It’s been a little while since Roots Manuva last blessed the album circuit – and his return is as solid as ever. Essentially a fans’ favourite (without them knowing it yet), he has distilled pretty much everything he has ever done into his new opus “Slime and Reason.” So if anything seems familiar, it is simply because he doesn’t stray far from his well-trodden path – although what is immediately noticeable is the relentless barrage of melodies. On every track, you’re looking at least three separate winning melodic hooks, and the result is a densely-packed sonic soundscape that takes a few listens to crack, all without seeming like hard work. We’re looking at hip hop, dub, bashment, everything rolled into one – it flows together flawlessly, and Roots himself blends perfectly into each track.
It is certainly more a case of “music first,” as the big Manuva plays a slightly more subdued and secondary role to the excellent beats here – and that isn’t necessarily a criticism. Sometimes MC’s – due to their gigantic egos – attempt to dominate the track, filling every spare moment with their voice, not realising that simply allowing the music room to breathe would be a more successful strategy. There is no issue on that count, and what is even more apparent is that the MC has matured nicely. Less interested in making a name for himself, he seems content on piecing together a strong, consistent album – the outcome isn’t an intense headphones epic, more an LP that needs open air to shine.
From the bounce of the opening sing-song “Again & Again” to the subtle ragga riddims of “Do Nah Bodda Mi,” or the R&B of “Let the Spirit,” something here reminds me of Pharoahe Monch’s most recent album, “Desire.” You find an MC maturing nicely, without dropping full-lengths frequently, that goes crazy on different musical genres, clearly having fun in the process. It is a joy to behold, and somehow it all fits together brilliantly.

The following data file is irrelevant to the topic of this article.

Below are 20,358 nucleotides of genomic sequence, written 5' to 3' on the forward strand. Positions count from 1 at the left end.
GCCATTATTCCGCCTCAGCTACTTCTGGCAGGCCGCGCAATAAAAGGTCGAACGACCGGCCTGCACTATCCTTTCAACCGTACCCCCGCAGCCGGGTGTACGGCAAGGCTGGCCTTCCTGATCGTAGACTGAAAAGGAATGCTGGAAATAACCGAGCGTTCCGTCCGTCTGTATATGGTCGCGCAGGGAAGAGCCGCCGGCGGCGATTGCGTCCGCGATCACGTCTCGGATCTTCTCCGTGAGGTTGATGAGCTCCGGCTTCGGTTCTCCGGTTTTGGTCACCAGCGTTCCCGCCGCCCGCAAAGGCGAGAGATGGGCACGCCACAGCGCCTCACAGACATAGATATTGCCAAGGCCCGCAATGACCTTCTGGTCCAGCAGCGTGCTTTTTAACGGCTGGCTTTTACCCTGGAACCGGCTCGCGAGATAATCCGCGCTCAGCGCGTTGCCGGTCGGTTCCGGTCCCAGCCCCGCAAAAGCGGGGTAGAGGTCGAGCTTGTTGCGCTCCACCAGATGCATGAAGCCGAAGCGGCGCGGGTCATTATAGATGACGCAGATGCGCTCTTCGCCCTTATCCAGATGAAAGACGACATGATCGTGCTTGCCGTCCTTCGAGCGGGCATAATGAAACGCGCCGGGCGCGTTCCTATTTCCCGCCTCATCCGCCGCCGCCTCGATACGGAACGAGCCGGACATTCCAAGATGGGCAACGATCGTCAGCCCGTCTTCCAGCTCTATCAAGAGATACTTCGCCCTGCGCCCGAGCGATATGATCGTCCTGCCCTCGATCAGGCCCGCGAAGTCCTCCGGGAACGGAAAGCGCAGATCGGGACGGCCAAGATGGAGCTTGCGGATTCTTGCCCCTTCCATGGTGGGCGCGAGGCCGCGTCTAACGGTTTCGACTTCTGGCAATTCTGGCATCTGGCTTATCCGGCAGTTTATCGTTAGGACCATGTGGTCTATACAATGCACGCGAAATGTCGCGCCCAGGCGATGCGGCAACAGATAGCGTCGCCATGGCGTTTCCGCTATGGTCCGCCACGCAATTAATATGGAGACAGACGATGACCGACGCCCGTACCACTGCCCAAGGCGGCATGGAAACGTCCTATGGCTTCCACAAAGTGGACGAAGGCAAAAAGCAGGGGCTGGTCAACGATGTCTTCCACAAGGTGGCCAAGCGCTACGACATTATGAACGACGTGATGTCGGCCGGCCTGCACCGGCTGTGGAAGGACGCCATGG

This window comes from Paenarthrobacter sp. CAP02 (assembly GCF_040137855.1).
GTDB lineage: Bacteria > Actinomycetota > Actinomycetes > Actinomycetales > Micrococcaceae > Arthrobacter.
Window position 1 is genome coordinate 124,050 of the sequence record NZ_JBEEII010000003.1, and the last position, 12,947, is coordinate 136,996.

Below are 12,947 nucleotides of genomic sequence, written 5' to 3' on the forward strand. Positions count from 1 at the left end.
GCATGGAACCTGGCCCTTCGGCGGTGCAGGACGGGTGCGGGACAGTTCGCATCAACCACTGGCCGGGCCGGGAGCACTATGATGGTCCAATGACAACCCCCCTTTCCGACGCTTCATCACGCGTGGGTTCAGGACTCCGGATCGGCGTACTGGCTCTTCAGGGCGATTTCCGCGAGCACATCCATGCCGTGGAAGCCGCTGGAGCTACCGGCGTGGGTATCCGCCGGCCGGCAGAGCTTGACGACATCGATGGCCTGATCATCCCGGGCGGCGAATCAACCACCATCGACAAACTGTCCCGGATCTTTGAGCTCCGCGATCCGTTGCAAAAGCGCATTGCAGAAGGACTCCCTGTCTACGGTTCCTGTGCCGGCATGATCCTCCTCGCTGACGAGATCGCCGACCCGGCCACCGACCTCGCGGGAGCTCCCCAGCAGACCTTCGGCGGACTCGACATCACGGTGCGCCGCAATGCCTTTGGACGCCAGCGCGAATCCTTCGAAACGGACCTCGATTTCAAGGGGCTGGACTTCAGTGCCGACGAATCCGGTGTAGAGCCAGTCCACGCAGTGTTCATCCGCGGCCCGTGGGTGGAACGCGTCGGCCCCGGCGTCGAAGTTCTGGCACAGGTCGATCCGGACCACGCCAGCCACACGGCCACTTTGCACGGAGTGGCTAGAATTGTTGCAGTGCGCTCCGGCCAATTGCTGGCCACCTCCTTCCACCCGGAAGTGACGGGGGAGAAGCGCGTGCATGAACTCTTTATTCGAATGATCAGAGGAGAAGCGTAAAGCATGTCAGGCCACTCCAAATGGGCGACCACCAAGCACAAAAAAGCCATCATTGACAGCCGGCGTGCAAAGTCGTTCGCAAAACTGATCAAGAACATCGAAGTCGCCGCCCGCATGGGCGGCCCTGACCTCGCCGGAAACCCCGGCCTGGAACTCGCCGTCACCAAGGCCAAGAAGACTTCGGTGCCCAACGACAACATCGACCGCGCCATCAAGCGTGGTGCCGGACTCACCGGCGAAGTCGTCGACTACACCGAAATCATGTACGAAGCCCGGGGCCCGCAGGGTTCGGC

Prior to hearing the album for myself, I was somewhat skeptical about the critical acclaim that “Slime and Reason” was receiving, almost universally. Roots Manuva has, to an extent, traded on “Witness” and being plain cool for a while now, being a critical darling without displaying the traditional essential traits of greatness. But the album is an excellent listen from start to finish, and a generally successful snapshot of London in 2008. More than that, the music is rock solid – the scaling electronica of “Do 4 Self” and the lamenting soul of “The Show Must Go On” are testament to this. If I haven’t spoken about the MC himself, it is because by this stage, he needs no explanation – he does what he has always done well, only this time without ego. That lack of arrogance helps him to make possibly his most consistent album ever, and thus thoroughly recommendable.